Particularly useful is a page with the tongue-twisting name 'Title Tones', which allows you to give a name and description of up to 20 characters to each of the 16 sounds in memory. These short pieces of descriptive poetry are then stored on disk along with the sounds, and are listed on the screen whenever a file is loaded from said disk. However, allowing for the fact that you might just want to search your ever-growing number of files for that perfectly-suited sound you know you've got somewhere, it would be handy if you could list the contents of a file without having to load all the patch data, and if you could load individual patches from any file to any patch position in the computer. How about it, Joreth?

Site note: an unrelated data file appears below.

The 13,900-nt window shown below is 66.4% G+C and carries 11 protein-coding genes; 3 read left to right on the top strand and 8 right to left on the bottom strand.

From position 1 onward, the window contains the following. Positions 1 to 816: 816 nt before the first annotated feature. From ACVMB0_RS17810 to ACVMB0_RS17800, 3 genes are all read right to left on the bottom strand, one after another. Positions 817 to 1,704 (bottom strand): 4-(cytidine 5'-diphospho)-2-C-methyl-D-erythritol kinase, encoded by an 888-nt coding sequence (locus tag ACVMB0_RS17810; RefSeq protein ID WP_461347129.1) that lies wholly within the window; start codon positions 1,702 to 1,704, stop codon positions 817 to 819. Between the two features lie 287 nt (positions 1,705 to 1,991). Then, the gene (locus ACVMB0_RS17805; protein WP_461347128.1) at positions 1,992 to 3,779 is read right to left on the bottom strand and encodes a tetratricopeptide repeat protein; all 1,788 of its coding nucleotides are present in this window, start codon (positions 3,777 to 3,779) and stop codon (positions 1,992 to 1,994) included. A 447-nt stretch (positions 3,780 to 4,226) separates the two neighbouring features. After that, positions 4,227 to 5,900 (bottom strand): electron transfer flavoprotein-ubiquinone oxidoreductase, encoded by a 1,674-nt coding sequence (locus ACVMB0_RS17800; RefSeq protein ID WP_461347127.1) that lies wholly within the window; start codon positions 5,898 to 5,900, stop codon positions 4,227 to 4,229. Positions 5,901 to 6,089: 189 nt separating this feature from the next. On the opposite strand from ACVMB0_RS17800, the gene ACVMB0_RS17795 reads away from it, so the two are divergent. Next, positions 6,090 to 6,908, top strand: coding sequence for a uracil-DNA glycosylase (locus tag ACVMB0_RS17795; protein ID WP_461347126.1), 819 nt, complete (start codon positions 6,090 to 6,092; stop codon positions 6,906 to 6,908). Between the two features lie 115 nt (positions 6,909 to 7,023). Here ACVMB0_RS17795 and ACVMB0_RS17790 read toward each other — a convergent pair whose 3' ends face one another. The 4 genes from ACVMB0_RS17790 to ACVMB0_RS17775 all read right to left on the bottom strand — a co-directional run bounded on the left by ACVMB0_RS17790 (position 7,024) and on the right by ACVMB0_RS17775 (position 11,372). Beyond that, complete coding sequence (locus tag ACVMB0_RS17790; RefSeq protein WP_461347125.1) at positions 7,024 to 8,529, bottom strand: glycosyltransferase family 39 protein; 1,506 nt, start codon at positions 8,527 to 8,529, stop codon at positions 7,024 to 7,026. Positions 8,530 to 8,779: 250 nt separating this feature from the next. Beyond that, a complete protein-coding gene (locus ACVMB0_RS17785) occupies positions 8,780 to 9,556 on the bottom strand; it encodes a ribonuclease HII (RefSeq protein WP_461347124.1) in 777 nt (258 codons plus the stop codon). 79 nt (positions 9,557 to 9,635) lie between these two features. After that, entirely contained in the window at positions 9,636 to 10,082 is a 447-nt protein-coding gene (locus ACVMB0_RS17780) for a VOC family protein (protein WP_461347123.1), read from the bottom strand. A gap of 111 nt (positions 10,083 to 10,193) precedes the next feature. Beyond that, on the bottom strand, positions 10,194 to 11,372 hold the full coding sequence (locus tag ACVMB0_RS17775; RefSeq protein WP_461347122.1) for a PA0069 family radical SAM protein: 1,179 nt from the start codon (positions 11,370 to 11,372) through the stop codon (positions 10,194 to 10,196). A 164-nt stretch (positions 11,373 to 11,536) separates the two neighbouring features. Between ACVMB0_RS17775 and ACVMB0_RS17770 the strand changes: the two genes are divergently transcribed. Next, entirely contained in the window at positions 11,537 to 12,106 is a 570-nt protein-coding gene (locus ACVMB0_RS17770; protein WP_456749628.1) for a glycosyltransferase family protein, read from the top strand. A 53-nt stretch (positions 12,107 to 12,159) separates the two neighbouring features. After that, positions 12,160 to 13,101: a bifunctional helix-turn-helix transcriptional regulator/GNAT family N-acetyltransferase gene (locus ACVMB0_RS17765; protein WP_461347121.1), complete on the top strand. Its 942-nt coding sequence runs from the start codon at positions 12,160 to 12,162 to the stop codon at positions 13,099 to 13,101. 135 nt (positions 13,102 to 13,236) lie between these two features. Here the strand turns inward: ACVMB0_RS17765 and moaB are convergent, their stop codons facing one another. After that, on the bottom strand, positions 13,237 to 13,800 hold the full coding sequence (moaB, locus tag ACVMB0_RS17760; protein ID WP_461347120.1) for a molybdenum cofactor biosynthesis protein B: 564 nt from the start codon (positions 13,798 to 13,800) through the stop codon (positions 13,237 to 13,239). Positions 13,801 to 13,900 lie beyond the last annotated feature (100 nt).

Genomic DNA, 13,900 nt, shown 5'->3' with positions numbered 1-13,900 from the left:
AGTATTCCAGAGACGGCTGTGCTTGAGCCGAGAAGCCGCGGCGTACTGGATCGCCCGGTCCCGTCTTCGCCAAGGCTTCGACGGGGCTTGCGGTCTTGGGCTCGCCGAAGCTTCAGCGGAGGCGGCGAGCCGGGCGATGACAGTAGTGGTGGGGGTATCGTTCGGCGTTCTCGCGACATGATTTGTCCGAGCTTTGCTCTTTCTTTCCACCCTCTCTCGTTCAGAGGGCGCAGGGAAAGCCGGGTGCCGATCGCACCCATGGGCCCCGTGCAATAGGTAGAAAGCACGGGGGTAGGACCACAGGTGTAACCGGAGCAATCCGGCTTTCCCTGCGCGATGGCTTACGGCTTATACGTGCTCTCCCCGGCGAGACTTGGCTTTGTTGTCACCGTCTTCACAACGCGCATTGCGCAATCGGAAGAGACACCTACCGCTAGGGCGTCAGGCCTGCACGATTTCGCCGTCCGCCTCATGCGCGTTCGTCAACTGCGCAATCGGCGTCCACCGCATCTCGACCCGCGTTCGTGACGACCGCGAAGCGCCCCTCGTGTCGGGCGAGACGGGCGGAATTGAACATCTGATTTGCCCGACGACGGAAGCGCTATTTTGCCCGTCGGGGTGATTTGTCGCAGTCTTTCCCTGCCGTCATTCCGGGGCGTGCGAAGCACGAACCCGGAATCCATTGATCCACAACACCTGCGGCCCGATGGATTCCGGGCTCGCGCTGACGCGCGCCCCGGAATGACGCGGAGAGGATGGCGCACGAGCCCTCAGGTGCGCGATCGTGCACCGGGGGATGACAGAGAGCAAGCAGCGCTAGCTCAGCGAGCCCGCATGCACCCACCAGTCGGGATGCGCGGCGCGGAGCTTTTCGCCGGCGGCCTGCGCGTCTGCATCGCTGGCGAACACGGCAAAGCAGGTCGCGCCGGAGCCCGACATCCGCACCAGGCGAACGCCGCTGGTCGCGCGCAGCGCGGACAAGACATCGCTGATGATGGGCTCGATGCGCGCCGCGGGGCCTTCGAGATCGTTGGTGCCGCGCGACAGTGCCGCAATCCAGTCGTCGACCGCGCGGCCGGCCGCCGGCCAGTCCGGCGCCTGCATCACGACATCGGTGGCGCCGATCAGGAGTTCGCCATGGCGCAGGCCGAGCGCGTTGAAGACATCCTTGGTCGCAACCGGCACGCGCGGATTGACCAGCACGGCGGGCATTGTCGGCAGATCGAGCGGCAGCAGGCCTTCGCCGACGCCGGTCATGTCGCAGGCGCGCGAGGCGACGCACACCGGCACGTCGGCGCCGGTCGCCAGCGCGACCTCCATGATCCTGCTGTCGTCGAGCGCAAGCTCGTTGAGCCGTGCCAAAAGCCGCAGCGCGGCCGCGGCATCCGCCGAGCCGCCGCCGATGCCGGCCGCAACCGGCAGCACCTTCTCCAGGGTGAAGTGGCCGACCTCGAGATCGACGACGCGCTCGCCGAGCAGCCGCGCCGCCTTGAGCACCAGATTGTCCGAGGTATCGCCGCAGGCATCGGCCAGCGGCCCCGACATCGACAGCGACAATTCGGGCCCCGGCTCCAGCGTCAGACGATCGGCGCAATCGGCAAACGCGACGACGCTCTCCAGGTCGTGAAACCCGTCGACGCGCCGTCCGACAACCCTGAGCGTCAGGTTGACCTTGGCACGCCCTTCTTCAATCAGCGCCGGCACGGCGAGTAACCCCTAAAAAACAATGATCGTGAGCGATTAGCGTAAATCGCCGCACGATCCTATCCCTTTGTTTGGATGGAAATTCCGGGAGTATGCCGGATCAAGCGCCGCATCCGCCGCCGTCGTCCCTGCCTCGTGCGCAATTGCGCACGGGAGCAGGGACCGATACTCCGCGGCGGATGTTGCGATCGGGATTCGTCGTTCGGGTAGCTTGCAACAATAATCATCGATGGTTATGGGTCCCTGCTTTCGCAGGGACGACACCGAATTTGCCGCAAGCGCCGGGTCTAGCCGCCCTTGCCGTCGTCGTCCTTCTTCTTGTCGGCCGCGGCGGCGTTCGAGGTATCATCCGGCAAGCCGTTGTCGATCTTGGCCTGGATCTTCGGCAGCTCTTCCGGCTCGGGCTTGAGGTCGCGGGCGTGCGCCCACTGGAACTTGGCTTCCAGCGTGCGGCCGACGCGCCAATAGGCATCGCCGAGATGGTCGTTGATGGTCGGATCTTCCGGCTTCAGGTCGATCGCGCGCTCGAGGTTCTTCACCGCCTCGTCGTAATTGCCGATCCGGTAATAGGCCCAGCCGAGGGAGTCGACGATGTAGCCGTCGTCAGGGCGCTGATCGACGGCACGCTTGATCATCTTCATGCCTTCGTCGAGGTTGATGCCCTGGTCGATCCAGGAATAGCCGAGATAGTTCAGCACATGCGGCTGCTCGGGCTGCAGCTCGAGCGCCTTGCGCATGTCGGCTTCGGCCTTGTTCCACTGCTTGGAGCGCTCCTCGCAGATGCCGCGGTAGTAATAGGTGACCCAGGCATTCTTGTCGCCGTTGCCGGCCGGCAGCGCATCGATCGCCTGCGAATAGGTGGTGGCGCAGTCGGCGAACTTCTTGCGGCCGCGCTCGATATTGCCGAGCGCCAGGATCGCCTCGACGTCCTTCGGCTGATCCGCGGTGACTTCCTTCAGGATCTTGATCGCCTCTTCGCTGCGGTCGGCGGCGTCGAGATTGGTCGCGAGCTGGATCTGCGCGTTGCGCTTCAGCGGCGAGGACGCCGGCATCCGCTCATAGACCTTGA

XRI's Editor can store 128 patches internally, as four banks of 32. This is a healthy number which gives you instant access to, say, several different combinations of the same group of patches. It also ensures you don't have to bother about saving or loading sounds too frequently — though as anyone who has used computers will know, saving your handiwork regularly is the only safe path to true happiness and peace of mind.

Patches can be transferred between synth and computer either individually or in groups of 16, but it's a pity that individual sounds can't be stored in user-specified positions; though as it is, there's a Swap facility which allows you to alter the position of patches within the 128-voice memory, so you can get there in the end.

External storage is to cassette or microdrive, and is limited to 128-voice bulk dumps; the program comes complete with 112 voices on the reverse side of the tape.